I’m certainly not the only one to say that “cloud” is more about how you compute than where you compute. Generally, if you're taking your existing production apps and simply rehosting them elsewhere, you won't achieve any new stability. Why? Those five or fifteen-year-old apps running in your data center today are probably layered, client/server-style apps built well before cloud patterns took hold. Taking those existing apps and deploying them into the cloud as is may, in fact, result in a less stable system, because things are likely to be a lot more dynamic in those new cloud data centers than they are in your own.
That last statement gets to the heart of the matter: it’s all in that “change” word.
For the past three decades, heck, probably longer than that, the stability of our applications depended on the stability of the systems they ran on. If the host our app was running on went belly-up, we threw our hands in the air and declared “not our fault,” and most everyone would have agreed. But that is no longer a valid excuse. Your applications must remain functional even as the systems they run on are failing—or otherwise changing.
What? How is that even possible? It's possible because you can write change-tolerant software.
How you design and build applications is the single biggest determining factor of their stability when deployed into the cloud. For example, you’ve probably heard it said that the new app must be stateless—the output generated by the app is never influenced by any state left behind from previous invocations of that app. In other words, the output should be the same whether that app has served 1 or 1,000 or 0 prior requests.
Forgive me for being a bit nerdy here, but if we take that as an axiom, then we can deduce that each invocation could be dispatched to a brand new instance—that is, one that has served 0 prior requests. The next step in the “proof” then allows us to reach the conclusion that if something goes wrong with my app—say the infrastructure fails and that app instance disappears—no problem, we can stand up a new one on a part of the infrastructure that is still up and running, send traffic to that new instance (which has served 0 prior requests but, by design, will give back the same answer as one that has handled 1000) and voila, my app is more stable than the infrastructure it is running on.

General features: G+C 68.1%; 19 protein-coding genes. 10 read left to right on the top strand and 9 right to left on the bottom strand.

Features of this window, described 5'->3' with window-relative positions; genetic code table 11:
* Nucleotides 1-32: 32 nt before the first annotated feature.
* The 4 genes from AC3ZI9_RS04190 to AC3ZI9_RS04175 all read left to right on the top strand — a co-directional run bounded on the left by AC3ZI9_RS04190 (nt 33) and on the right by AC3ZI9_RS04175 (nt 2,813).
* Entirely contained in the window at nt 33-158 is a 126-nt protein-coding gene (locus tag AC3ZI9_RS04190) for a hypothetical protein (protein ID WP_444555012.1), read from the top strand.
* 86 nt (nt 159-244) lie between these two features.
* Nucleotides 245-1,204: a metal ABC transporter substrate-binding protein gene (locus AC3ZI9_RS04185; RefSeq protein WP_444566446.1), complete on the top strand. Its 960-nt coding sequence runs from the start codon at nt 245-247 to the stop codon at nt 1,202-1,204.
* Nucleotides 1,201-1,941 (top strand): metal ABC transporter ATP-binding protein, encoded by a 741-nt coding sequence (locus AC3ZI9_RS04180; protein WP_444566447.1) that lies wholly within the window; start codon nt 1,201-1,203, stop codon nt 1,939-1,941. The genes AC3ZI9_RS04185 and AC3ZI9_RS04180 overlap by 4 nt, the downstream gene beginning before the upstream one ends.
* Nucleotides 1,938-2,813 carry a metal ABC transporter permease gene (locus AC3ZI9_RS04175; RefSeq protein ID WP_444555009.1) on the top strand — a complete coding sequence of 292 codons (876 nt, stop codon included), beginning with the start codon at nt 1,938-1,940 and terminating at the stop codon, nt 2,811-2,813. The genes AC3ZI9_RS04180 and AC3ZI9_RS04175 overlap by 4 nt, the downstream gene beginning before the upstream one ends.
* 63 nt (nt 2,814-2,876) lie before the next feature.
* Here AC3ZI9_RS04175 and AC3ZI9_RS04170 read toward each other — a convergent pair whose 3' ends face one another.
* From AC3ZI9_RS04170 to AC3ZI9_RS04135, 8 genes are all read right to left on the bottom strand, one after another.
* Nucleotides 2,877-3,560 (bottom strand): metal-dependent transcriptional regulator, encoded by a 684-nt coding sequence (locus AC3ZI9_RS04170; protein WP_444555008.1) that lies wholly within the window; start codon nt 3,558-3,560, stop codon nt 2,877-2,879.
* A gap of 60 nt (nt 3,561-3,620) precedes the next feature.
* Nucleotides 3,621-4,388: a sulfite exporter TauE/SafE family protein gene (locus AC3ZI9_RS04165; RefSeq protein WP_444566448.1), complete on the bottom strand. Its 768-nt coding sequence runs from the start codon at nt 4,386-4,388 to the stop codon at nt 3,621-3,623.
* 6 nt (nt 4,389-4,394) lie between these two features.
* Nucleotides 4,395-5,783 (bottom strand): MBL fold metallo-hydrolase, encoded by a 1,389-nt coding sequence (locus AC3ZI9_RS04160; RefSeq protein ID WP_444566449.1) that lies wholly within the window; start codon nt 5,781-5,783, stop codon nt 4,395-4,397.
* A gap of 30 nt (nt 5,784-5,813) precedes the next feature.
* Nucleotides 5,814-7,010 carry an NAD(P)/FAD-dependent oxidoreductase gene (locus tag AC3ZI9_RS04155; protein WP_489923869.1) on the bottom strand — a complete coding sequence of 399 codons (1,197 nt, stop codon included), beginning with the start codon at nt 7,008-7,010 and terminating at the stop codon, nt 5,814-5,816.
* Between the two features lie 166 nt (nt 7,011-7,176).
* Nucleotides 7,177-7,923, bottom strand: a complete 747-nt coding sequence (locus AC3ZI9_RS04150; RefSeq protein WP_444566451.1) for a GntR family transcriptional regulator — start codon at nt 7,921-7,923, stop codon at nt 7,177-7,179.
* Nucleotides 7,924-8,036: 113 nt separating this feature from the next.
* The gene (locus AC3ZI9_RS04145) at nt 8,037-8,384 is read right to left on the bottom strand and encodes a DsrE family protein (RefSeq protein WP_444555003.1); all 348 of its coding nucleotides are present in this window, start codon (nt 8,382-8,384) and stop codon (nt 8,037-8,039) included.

Apps can be more stable than the infrastructure they run on.
Of course, a beautifully designed application still needs good DevOps practices and tooling wrapped around it to achieve things like that part about “stand up a new one”, and that is exactly what we are doing with Pivotal Cloud Foundry. But the application platform alone is not enough—it is necessary, but not sufficient to achieve the very highest levels of stability. You also need a properly designed application.
That properly designed application is what we call a cloud-native application, or one that is tolerant to change.
The stateless application pattern, however, is just scratching the surface. Apps also need to properly abstract configuration so it can be applied at just the right time and in the right context. Dependencies between application components, or services, must also be carefully engineered and treated as part of the app configuration. Apps/services need to be properly versioned so that the risks previously associated with one of the most frequent causes of change in your infrastructure, deploys, can be minimized.
Further, changes don’t just affect the stateless apps that make up your digital solutions, they also impact the state that is stored in databases and other backend systems. When the substrate that connects all of these pieces is the problem (and it’s always the network, right? 😉), the application as a whole still needs to perform at some capacity, even if it is a somewhat diminished capacity.
The sum of all these pieces—the cloud-native apps, cloud-native services, cloud-native data, and the cloud-native collective—is your cloud-native digital solution.
Cloud-native is new software for a new era.
A deep understanding of the design approaches and patterns that I hint at above is essential for the application developer and architect building today’s solutions. And that is why I’m working with Manning Publications on a new book: Cloud Native: Designing Change-Tolerant Software. I often say that here at Pivotal we are feedback-obsessed, so I'm delighted to be working with a publisher that applies the same principles of feedback-driven, agile development that we employ for building software, to publishing books. We’ve just released the first three chapters of my new book as a part of the Manning Early Access Program (MEAP).
The first chapter, where I define the four main concepts in cloud-native: apps, services, data and connections, is available for free. I’m also delighted to offer Pivotal blog readers, yep, that means you, a discount code that offers the book at 40% off. Use the code cnpivot40.
Enjoy the book—I'd be delighted to have you on this journey with me and to hear how it's going for you.
About the Author
Cornelia Davis is a Senior Director of Technology for Pivotal.More Content by Cornelia Davis